As thousands of non-native grey squirrels are slaughtered in Britain, some of the carcasses are ending up on supermarket shelves, angering animal activists, according to BBC News. But is this unusual menu item actually a sustainable choice?
Populations of Britain's native red squirrel plummeted after grey squirrels were imported from North America as an aristocratic curiosity in the 1870s. Grey squirrels are larger and more aggressive than red squirrels, and carry squirrel pox disease.
"Anyone who cares about wildlife, as I do, should be appalled at Budgens for allowing this," said Jenny Seagrove, actress and patron of Vegetarians International Voice for Animals (VIVA).
But shop owner Andrew Thornton says he's just doing his part to ensure that the death of these animals isn't wasted. He says that his branch of Budgens sells more than a dozen squirrels a week at ￡3 or ￡4 each.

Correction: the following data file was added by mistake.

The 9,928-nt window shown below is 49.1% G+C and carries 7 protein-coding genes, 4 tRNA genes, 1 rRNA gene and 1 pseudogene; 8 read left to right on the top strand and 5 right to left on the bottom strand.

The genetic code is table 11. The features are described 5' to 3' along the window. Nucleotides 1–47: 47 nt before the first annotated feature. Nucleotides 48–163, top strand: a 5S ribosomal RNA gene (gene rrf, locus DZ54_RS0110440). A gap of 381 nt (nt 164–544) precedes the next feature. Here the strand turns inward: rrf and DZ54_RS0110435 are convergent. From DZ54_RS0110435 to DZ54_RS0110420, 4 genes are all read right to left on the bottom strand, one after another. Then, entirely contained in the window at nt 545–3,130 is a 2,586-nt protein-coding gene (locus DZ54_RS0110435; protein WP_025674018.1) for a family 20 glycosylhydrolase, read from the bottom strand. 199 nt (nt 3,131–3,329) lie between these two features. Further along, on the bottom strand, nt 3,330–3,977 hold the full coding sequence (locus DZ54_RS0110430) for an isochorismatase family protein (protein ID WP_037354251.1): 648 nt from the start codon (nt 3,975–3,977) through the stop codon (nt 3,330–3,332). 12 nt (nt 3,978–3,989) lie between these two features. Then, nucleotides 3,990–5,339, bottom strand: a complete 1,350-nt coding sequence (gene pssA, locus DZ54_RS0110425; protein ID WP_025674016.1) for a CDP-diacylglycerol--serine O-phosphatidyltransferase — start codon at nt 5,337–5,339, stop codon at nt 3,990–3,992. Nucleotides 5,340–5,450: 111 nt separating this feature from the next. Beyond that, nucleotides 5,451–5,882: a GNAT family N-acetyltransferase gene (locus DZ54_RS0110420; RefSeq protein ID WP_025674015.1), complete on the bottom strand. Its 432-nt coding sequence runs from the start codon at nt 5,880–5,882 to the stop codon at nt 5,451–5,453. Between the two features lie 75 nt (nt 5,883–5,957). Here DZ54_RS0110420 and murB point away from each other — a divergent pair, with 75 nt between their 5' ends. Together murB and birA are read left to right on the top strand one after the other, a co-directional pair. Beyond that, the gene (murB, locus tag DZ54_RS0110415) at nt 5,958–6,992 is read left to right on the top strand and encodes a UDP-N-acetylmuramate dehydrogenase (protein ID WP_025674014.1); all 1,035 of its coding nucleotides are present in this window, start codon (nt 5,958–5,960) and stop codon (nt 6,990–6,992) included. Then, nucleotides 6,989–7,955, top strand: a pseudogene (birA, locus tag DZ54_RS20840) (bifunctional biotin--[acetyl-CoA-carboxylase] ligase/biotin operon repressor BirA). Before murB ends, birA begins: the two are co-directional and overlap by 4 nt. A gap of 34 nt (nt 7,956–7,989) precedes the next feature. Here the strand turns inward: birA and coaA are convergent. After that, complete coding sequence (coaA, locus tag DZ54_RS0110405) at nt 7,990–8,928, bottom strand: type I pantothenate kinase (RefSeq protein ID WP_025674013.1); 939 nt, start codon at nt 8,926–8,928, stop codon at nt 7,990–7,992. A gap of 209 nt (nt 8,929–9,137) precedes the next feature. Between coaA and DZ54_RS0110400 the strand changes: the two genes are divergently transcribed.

"Grey squirrels are abundant in nature and are culled so it is better that they are eaten than incinerated," he told the BBC. "We are very strong on sustainability and squirrel meat takes much less to produce then say beef."
But there's some debate over whether a massive cull is the right way to deal with the grey squirrel problem.
“Red squirrel numbers can be boosted in a number of ways without harming the grey squirrel, including establishing them on islands, changing tree planting patterns and offering supplementary feeding,” reads a statement on the VIVA website.
But will squirrel meat catch on?
"I think it's lovely,” Thornton told The Guardian. “It's bit like rabbit. I think there will be a lot of fuss about this now, but in a few years it will become accepted practice that we eat squirrels. People don't bat an eyelid now about eating rabbit.”